Pseudepigraphie,
Rhein. Mus. n.F.
112, 1969, i24f.
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Pseudo-Elias and the
Isagoge
Commentaries
again 191
standing
tradition. But
yet again independence may
be the
correct
explanation.
We still have to consider the
adjectives
used to describe
Heraclitus'
obscurity.
Their distribution
may provide
further
evidence in favour of the view that Ps-ED
depended
on Elias
but not on David. One could
point
to the fact that Ps-ED uses
only
oxoteiv.
Elias too uses
oxoreivo,
but also has
a&oc,
though
not as a direct
description (see below),
while David has
a&vc only.
If
axoreiv
is
any
more than a stock
epithet,
its
distribution links Ps-ED with Elias and not with David. At the
same time the
presence
of
a6oc/-vc
in
David,
and its absence in
Ps-ED,
further weakens the case for Ps-ED's
dependence
on
David. But one should allow the
possibility
that there is no
significance
in the use of
axoreiv,
already
attested
byStrabo16),
by anyone
individual. The case
ofaOvc
is a little more
complex.
Elias uses it
only
in the
tag a&eoc
eo&ai
xoXv/irjrov,
which
may
be found in
Diogenes
Laertius in the form
ArjMov
nv
oelauaixoA.vftrjTov1'7).
David too
gives
the
tag, (in
Elias'
form)
and,
presumably
on that
basis,
uses
advc
as a
simple adjective
for Heraclitus which David had not
done,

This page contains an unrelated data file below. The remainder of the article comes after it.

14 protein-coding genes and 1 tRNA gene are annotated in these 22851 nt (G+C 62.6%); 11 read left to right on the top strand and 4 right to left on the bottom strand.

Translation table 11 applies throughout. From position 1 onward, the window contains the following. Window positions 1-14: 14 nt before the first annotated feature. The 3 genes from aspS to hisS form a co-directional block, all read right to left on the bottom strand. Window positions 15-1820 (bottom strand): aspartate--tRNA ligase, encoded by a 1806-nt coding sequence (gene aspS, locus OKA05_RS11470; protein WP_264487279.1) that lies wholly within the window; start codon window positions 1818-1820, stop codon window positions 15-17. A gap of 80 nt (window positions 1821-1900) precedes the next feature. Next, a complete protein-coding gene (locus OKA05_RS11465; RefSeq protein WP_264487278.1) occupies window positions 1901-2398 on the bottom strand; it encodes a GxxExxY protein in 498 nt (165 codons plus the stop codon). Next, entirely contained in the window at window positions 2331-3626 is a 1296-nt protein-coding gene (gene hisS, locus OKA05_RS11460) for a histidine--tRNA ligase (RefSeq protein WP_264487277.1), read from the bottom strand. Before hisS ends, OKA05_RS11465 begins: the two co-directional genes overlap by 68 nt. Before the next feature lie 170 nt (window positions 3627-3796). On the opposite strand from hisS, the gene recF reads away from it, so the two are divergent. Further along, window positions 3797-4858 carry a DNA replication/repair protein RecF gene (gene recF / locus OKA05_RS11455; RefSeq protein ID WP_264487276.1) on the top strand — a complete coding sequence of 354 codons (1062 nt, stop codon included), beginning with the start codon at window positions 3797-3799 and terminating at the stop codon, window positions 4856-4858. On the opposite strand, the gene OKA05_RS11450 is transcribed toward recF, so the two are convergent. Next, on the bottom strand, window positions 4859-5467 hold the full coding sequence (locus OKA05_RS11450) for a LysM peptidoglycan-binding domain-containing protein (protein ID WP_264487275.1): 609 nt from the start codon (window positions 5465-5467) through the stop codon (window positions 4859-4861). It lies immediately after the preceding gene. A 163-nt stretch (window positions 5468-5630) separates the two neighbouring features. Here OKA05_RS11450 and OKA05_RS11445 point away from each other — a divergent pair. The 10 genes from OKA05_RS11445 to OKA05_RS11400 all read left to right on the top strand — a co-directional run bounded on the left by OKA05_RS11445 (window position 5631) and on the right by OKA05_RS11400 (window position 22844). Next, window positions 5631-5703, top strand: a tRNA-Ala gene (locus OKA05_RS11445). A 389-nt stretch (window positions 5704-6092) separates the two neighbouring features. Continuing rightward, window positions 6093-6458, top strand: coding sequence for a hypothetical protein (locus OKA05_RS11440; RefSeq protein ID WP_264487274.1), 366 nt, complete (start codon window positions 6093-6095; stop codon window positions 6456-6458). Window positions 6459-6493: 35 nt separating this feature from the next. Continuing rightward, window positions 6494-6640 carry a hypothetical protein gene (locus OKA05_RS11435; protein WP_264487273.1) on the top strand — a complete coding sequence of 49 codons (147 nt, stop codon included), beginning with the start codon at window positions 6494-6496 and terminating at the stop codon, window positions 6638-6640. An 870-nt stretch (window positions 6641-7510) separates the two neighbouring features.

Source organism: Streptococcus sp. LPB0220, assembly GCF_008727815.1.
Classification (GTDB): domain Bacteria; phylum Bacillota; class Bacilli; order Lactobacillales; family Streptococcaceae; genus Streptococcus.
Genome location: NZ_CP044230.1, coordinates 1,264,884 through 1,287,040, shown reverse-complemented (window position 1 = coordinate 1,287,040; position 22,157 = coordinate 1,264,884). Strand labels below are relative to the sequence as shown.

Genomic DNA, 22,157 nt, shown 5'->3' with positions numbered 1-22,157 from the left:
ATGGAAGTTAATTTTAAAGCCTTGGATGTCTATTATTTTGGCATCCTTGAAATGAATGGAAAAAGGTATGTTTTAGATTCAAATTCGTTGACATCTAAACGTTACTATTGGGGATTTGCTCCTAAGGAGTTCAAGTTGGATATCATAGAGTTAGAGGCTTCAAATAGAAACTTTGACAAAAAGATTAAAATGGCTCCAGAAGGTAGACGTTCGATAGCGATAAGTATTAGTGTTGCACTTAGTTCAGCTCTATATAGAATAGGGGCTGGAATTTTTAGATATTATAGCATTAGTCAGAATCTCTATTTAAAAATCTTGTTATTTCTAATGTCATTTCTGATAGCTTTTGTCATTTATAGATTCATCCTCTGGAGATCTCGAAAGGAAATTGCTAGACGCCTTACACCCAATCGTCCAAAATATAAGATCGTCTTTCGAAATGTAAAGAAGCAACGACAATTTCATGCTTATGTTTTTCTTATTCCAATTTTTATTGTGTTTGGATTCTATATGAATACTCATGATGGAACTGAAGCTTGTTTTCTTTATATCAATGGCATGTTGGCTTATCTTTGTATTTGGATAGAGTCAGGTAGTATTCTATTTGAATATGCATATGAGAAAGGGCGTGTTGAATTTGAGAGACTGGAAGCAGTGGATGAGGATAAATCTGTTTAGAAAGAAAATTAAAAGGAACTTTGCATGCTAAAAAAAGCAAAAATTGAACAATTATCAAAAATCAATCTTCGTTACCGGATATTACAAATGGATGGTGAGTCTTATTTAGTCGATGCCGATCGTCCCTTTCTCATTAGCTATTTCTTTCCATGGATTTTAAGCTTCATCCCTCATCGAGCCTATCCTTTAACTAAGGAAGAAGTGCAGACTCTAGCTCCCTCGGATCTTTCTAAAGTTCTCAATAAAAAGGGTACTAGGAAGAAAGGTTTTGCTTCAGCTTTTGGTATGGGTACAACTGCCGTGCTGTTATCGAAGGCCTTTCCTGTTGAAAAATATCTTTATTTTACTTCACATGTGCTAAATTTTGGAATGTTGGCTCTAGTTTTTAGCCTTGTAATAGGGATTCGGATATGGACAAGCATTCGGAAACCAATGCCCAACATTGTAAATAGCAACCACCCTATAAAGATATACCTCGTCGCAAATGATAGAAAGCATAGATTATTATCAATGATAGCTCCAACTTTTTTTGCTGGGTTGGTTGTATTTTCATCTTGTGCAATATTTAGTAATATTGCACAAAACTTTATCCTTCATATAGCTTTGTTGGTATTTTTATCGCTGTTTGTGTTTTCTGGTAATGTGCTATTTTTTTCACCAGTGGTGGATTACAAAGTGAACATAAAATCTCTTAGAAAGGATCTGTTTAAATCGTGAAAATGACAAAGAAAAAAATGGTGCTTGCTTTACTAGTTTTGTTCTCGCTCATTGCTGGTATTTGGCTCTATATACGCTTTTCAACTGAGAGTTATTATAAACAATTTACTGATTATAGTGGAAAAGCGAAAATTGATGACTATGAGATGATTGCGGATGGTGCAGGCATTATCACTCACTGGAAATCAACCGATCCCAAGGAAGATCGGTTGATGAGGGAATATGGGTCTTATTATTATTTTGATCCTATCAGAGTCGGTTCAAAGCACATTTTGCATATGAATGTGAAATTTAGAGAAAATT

a
procedure
charac-
teristic of
imprecise
use of sources. Here there is no evidence for
Ps-ED
depending
on
David, nor,
for that
matter,
for the re-
verse
relationship.
A further reason
why
Ps-ED did not use the word
advc
for Heraclitus
may
lie in more
precise
attention to the text of
Porphyry.
In
Isagoge 1.8-9,
which Ps-ED cites at the end of the
section we are
considering (28.60), Porphyry says
he will avoid

auvrega : given
Ps-ED's contention that the
thoughts
of
(pvaioXyoi
were not
deep,
that would make the word
unsuitable for Heraclitus. This same
passage
of
Porphyry sug-
gests
a further
point
on Elias' introduction of Heraclitus.
Marcovich thinks it was
suggested
to him
by
Ammonius' words
a&oc
rv
vorjjLiarv18). Certainly
Elias
repeats
these
very
words,
but we should not
forget
that
Porphyry
himself used
a&ic
of
],
and also the
superlative
a few lines
below,
both refer-
ring
to
Aristotle,
in the
very
text which all four are
expound-
ing19).
Heraclitus, moreover,
might
have come to mind more
16)
Strabo XIV.
1.25 (=
DKe 22 A
3a). axoreiv
is
applied
to his.
works as
early
as Demetrius Eloc.
192 (=
DKe 22 A
4).
17;
JD..U
II.22,
IA.12: in the hrst or these
passages Diogenes
attribu-
tes it to Socrates.
18)
Marcovich
32. 19) Isag.
1.
3-14.
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192
H.
J.
Blumenthal
readily
because he was sometimes mentioned in the